Ever wonder what happens to satellites and other space debris that make it back to Earth? Many burn up upon re-entry into the Earth’s atmosphere, but the debris that remains has to go somewhere. This place is called the spacecraft cemetery, also known as the South Pacific Ocean Uninhabited Area. Near Point Nemo, this place is 2,700 miles from the nearest landmass, Antarctica, and is free of islands and sees very little human activity.
The spacecraft cemetery is home to spacecraft, freighters, satellites, and space stations that have been retired from their jobs in space. At this point, the organizations and governments in charge of those galactic objects have two options; one is to use the remaining fuel in the object to send it further into space, and the other option is to use the fuel to send it crashing back to Earth.
Some retired space equipment can be sent out into graveyard orbit, which is about 22,400 miles above the Earth and 200 miles away from any other active satellites. This graveyard orbit option is chosen to keep space debris out of the way of active equipment flying in Earth’s atmosphere. Sending objects back down to Earth can leave a massive debris field, but as objects burn through Earth’s atmosphere this can also mean that most of their bulk is burned up upon re-entry.
The spacecraft cemetery has about 161 objects scattered about the sea floor, including the Russian Mir space station. These spacecraft are spread out over the extent of the South Pacific Ocean Uninhabited Area, which reaches 3,000 kilometers north to south and 5,000 kilometers from east to west. Governments and space agencies like NASA work to direct space objects into this area, as it is less likely to have any human interference or cause much damage.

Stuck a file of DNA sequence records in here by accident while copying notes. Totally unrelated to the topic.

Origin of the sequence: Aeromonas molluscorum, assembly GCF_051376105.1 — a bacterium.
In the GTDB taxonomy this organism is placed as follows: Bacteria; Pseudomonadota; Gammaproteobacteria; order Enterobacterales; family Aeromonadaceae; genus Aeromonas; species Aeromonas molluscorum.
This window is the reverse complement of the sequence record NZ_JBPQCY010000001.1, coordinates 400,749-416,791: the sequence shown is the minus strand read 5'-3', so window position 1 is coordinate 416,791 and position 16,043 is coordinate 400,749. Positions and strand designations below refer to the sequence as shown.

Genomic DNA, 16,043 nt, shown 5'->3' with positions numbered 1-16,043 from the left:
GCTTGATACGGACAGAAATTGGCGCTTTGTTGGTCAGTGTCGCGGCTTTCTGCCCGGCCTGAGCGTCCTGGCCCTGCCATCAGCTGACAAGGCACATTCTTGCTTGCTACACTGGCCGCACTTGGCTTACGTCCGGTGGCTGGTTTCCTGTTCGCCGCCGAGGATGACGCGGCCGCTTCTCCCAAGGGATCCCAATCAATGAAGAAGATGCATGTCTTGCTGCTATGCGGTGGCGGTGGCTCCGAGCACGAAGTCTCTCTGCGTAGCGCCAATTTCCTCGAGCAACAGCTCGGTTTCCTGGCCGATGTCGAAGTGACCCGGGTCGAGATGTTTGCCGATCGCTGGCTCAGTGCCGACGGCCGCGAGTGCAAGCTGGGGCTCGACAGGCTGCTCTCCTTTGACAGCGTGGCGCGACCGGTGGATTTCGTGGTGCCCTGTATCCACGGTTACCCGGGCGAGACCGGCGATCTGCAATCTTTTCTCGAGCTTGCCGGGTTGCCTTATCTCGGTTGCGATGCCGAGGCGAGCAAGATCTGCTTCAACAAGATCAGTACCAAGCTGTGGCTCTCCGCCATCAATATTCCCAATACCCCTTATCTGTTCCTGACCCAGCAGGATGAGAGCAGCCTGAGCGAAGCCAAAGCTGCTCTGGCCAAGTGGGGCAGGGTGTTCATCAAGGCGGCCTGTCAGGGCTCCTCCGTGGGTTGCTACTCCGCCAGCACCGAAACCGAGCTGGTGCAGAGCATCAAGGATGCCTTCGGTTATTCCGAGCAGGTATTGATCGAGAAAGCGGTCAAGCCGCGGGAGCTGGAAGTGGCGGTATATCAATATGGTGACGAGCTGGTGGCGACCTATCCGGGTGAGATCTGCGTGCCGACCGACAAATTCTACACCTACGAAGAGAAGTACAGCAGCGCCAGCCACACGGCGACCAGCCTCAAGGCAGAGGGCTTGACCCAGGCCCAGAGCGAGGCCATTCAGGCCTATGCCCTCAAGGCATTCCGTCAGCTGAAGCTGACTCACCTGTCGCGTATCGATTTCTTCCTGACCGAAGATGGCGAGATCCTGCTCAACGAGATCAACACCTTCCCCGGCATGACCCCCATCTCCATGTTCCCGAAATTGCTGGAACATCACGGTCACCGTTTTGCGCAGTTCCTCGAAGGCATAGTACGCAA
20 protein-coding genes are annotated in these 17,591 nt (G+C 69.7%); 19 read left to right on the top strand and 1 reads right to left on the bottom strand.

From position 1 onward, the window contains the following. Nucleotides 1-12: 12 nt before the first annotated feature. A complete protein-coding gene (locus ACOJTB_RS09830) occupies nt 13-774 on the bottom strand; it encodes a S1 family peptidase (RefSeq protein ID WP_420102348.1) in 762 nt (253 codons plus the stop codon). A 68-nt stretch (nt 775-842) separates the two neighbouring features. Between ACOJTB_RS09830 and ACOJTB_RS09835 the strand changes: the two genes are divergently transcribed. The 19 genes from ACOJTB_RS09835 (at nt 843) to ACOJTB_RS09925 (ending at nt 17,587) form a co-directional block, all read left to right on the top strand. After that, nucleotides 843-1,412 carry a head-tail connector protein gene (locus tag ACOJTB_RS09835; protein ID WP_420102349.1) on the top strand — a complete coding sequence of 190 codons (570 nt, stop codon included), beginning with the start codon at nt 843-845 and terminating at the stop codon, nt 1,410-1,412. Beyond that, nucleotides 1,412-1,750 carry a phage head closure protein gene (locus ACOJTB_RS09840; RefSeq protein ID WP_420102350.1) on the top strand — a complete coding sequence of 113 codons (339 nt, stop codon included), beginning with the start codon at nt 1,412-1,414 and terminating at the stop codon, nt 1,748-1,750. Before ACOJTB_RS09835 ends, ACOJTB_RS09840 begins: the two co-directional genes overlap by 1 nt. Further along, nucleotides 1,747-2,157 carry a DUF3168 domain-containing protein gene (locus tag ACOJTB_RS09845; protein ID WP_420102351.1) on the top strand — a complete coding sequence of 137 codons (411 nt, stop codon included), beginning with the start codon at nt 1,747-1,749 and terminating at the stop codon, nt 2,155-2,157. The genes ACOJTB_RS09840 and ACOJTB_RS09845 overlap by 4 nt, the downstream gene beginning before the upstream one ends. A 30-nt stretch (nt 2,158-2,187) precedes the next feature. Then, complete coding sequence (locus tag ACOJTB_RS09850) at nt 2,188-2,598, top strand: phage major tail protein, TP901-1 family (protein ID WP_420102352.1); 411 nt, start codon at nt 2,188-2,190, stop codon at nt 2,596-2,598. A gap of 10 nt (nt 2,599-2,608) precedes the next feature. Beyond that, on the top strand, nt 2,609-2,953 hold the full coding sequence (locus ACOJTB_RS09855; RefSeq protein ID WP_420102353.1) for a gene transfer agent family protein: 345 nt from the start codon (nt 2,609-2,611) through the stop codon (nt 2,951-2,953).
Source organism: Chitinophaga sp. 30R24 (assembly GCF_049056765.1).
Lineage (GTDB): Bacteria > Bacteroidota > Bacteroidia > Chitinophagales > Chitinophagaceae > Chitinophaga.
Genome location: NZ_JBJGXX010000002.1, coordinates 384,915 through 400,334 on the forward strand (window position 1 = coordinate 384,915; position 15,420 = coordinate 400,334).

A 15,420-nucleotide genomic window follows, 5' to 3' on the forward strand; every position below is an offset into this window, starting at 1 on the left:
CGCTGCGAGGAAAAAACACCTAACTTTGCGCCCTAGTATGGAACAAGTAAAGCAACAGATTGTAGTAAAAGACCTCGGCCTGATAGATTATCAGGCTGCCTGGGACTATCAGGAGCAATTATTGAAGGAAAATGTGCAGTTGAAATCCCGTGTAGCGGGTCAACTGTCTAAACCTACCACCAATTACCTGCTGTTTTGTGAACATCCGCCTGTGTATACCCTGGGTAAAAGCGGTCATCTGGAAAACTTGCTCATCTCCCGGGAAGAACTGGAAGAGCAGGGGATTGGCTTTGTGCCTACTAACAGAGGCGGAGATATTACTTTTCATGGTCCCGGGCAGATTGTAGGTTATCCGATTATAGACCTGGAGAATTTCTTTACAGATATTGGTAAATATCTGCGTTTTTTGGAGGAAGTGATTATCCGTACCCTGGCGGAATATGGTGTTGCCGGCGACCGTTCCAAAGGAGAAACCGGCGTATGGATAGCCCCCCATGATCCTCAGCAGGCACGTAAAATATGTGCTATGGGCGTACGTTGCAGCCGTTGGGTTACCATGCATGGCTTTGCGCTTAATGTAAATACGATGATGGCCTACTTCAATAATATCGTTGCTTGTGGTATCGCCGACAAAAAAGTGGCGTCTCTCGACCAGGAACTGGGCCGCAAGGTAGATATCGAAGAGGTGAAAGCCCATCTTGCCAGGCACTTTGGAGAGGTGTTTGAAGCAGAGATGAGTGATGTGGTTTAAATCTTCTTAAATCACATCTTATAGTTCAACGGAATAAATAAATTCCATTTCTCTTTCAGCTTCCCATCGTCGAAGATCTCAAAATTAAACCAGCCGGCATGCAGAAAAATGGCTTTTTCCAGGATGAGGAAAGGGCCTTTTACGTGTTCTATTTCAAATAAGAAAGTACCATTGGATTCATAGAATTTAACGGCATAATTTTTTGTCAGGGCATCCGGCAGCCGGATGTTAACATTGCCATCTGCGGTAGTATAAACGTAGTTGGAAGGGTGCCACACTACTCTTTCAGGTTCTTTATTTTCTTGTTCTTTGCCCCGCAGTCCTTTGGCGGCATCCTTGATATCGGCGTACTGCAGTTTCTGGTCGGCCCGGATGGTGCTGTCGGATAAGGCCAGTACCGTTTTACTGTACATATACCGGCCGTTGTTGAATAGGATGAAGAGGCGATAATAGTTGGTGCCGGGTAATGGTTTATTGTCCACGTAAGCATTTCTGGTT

Whether we dispose of our space objects in the bottom of the sea or high out in space, experts agree that someone will have to deal with these pieces of space equipment eventually. In space these objects could crash into each other, affecting live satellites or space stations, while the bottom of the ocean remains a precious ecosystem we need to take care of. High above the spacecraft cemetery, more live satellites continue to fly.
There’s a Spacecraft Cemetery in the Pacific, Smithsonian